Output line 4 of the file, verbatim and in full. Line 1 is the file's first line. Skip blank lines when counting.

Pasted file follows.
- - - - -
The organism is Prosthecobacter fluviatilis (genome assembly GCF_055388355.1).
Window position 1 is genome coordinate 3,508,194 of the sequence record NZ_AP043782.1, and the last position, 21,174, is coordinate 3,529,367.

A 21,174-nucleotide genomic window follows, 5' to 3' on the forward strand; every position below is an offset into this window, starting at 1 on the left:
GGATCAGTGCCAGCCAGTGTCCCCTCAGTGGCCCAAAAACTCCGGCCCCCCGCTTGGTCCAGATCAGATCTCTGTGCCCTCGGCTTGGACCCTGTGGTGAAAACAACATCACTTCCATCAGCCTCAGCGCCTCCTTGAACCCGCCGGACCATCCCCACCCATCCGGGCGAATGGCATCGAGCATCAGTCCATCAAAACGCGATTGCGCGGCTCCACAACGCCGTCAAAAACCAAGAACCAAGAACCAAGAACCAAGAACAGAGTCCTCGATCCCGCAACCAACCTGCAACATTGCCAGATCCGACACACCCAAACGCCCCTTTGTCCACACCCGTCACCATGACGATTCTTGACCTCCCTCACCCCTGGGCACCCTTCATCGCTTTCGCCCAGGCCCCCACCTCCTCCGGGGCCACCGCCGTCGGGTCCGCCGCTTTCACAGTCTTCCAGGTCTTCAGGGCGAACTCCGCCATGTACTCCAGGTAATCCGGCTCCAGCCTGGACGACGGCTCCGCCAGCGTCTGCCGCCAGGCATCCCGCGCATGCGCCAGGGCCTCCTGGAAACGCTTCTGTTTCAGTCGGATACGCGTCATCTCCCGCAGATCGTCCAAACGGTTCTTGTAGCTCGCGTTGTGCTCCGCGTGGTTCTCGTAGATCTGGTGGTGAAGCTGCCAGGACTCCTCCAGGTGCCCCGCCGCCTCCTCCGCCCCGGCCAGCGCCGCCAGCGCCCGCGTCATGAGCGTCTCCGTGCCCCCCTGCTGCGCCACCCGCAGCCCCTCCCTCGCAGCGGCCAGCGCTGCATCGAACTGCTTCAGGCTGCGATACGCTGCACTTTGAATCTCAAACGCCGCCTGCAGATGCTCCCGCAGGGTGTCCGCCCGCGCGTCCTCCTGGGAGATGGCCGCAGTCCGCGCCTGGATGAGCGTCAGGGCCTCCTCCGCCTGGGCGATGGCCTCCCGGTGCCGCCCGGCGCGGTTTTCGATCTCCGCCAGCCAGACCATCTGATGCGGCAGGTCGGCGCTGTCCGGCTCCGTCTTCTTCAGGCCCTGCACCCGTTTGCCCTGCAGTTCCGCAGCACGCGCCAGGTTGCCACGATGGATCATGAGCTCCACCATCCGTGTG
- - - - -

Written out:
GGATCAGTGCCAGCCAGTGTCCCCTCAGTGGCCCAAAAACTCCGGCCCCCCGCTTGGTCCAGATCAGATCTCTGTGCCCTCGGCTTGGACCCTGTGGTGAAAACAACATCACTTCCATCAGCCTCAGCGCCTCCTTGAACCCGCCGGACCATCCCCACCCATCCGGGCGAATGGCATCGAGCATCAGTCCATCAAAACGCGATTGCGCGGCTCCACAACGCCGTCAAAAACCAAGAACCAAGAACCAAGAACCAAGAACAGAGTCCTCGATCCCGCAACCAACCTGCAACATTGCCAGATCCGACACACCCAAACGCCCCTTTGTCCACACCCGTCACCATGACGATTCTTGACCTCCCTCACCCCTGGGCACCCTTCATCGCTTTCGCCCAGGCCCCCACCTCCTCCGGGGCCACCGCCGTCGGGTCCGCCGCTTTCACAGTCTTCCAGGTCTTCAGGGCGAACTCCGCCATGTACTCCAGGTAATCCGGCTCCAGCCTGGACGACGGCTCCGCCAGCGTCTGCCGCCAGGCATCCCGCGCATGCGCCAGGGCCTCCTGGAAACGCTTCTGTTTCAGTCGGATACGCGTCATCTCCCGCAGATCGTCCAAACGGTTCTTGTAGCTCGCGTTGTGCTCCGCGTGGTTCTCGTAGATCTGGTGGTGAAGCTGCCAGGACTCCTCCAGGTGCCCCGCCGCCTCCTCCGCCCCGGCCAGCGCCGCCAGCGCCCGCGTCATGAGCGTCTCCGTGCCCCCCTGCTGCGCCACCCGCAGCCCCTCCCTCGCAGCGGCCAGCGCTGCATCGAACTGCTTCAGGCTGCGATACGCTGCACTTTGAATCTCAAACGCCGCCTGCAGATGCTCCCGCAGGGTGTCCGCCCGCGCGTCCTCCTGGGAGATGGCCGCAGTCCGCGCCTGGATGAGCGTCAGGGCCTCCTCCGCCTGGGCGATGGCCTCCCGGTGCCGCCCGGCGCGGTTTTCGATCTCCGCCAGCCAGACCATCTGATGCGGCAGGTCGGCGCTGTCCGGCTCCGTCTTCTTCAGGCCCTGCACCCGTTTGCCCTGCAGTTCCGCAGCACGCGCCAGGTTGCCACGATGGATCATGAGCTCCACCATCCGTGTG